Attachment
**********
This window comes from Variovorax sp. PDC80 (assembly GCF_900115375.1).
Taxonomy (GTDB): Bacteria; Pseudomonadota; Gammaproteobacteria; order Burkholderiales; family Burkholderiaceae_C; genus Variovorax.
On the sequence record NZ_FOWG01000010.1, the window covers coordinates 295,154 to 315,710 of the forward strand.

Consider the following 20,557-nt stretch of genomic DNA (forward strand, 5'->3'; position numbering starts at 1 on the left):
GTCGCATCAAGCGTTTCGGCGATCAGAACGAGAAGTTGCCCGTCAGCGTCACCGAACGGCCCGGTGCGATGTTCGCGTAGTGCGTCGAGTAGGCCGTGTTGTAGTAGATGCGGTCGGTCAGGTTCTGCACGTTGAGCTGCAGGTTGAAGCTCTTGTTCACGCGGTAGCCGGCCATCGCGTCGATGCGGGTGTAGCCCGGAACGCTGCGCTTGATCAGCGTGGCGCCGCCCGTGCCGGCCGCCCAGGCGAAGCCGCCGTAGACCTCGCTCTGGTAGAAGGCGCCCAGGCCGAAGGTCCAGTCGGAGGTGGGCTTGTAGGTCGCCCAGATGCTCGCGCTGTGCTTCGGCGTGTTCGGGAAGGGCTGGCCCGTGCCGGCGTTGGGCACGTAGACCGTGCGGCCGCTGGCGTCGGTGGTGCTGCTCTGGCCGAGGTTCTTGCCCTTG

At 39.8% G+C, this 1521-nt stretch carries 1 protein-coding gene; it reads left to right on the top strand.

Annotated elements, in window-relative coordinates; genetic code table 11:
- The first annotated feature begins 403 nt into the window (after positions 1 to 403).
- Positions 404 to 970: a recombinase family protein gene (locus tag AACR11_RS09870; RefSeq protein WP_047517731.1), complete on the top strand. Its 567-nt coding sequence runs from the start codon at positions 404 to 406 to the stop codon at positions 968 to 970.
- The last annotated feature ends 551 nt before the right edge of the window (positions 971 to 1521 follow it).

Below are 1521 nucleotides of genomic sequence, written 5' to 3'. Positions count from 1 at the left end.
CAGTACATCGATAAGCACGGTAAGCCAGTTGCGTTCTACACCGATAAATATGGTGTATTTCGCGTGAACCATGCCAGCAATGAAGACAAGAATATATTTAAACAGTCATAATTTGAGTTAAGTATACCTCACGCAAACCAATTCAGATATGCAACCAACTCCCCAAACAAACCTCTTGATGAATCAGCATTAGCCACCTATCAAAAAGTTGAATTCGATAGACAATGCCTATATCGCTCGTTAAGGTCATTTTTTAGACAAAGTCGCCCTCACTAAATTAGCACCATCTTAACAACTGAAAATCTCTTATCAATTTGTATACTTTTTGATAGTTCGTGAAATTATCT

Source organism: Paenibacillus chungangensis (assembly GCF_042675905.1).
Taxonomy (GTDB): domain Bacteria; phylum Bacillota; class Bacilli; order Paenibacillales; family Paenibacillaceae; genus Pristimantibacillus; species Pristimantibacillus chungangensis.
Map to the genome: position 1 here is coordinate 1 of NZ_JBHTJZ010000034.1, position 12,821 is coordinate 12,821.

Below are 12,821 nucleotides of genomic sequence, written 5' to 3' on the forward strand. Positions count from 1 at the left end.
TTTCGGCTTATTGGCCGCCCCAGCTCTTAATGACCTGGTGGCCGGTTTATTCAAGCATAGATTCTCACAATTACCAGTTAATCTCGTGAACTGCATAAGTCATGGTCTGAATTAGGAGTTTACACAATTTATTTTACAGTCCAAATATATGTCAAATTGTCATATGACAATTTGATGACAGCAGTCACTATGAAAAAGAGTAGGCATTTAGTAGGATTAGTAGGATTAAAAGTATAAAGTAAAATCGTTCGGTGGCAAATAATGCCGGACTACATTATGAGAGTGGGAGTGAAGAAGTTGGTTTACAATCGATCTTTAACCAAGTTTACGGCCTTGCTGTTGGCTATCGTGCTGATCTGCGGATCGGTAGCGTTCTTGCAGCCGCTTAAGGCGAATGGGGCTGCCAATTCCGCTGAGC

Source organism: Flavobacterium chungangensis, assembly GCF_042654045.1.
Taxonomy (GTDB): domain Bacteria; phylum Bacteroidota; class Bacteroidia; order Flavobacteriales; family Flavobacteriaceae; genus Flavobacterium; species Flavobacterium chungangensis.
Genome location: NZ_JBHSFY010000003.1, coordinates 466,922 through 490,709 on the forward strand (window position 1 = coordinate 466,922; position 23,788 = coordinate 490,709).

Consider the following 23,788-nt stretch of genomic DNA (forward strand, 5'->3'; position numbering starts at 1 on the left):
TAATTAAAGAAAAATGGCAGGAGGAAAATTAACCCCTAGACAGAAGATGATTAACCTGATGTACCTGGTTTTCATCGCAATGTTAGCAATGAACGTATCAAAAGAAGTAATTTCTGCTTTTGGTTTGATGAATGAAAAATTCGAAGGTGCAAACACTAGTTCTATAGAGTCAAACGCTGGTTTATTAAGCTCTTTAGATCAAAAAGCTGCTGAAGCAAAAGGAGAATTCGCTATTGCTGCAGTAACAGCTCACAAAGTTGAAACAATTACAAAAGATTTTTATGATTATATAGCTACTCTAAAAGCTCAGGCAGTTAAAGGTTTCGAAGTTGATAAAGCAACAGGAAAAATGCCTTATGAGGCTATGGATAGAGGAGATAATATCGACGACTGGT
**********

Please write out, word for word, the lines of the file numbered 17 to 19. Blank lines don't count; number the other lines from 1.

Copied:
TTTCGGCTTATTGGCCGCCCCAGCTCTTAATGACCTGGTGGCCGGTTTATTCAAGCATAGATTCTCACAATTACCAGTTAATCTCGTGAACTGCATAAGTCATGGTCTGAATTAGGAGTTTACACAATTTATTTTACAGTCCAAATATATGTCAAATTGTCATATGACAATTTGATGACAGCAGTCACTATGAAAAAGAGTAGGCATTTAGTAGGATTAGTAGGATTAAAAGTATAAAGTAAAATCGTTCGGTGGCAAATAATGCCGGACTACATTATGAGAGTGGGAGTGAAGAAGTTGGTTTACAATCGATCTTTAACCAAGTTTACGGCCTTGCTGTTGGCTATCGTGCTGATCTGCGGATCGGTAGCGTTCTTGCAGCCGCTTAAGGCGAATGGGGCTGCCAATTCCGCTGAGC

Source organism: Flavobacterium chungangensis, assembly GCF_042654045.1.
Taxonomy (GTDB): domain Bacteria; phylum Bacteroidota; class Bacteroidia; order Flavobacteriales; family Flavobacteriaceae; genus Flavobacterium; species Flavobacterium chungangensis.